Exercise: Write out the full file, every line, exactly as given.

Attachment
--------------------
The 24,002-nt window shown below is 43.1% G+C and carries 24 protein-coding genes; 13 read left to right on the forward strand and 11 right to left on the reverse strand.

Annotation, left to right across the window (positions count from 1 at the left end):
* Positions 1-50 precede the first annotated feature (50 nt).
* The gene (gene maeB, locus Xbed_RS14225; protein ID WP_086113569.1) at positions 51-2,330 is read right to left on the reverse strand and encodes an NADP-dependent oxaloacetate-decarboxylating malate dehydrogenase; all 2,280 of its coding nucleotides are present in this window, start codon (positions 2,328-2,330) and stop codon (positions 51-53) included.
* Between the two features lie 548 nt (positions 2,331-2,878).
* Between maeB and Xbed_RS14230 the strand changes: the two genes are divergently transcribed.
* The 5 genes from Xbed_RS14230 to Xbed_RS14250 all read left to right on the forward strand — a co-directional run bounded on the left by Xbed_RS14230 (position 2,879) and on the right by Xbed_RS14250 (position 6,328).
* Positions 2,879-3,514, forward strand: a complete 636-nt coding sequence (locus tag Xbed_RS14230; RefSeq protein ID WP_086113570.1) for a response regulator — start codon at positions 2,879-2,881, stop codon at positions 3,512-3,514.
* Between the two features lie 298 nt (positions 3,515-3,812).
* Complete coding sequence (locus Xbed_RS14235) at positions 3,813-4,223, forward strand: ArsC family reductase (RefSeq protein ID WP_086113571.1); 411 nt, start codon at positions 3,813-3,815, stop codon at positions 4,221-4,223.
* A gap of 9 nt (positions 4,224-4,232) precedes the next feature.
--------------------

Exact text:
The 24,002-nt window shown below is 43.1% G+C and carries 24 protein-coding genes; 13 read left to right on the forward strand and 11 right to left on the reverse strand.

Annotation, left to right across the window (positions count from 1 at the left end):
* Positions 1-50 precede the first annotated feature (50 nt).
* The gene (gene maeB, locus Xbed_RS14225; protein ID WP_086113569.1) at positions 51-2,330 is read right to left on the reverse strand and encodes an NADP-dependent oxaloacetate-decarboxylating malate dehydrogenase; all 2,280 of its coding nucleotides are present in this window, start codon (positions 2,328-2,330) and stop codon (positions 51-53) included.
* Between the two features lie 548 nt (positions 2,331-2,878).
* Between maeB and Xbed_RS14230 the strand changes: the two genes are divergently transcribed.
* The 5 genes from Xbed_RS14230 to Xbed_RS14250 all read left to right on the forward strand — a co-directional run bounded on the left by Xbed_RS14230 (position 2,879) and on the right by Xbed_RS14250 (position 6,328).
* Positions 2,879-3,514, forward strand: a complete 636-nt coding sequence (locus tag Xbed_RS14230; RefSeq protein ID WP_086113570.1) for a response regulator — start codon at positions 2,879-2,881, stop codon at positions 3,512-3,514.
* Between the two features lie 298 nt (positions 3,515-3,812).
* Complete coding sequence (locus Xbed_RS14235) at positions 3,813-4,223, forward strand: ArsC family reductase (RefSeq protein ID WP_086113571.1); 411 nt, start codon at positions 3,813-3,815, stop codon at positions 4,221-4,223.
* A gap of 9 nt (positions 4,224-4,232) precedes the next feature.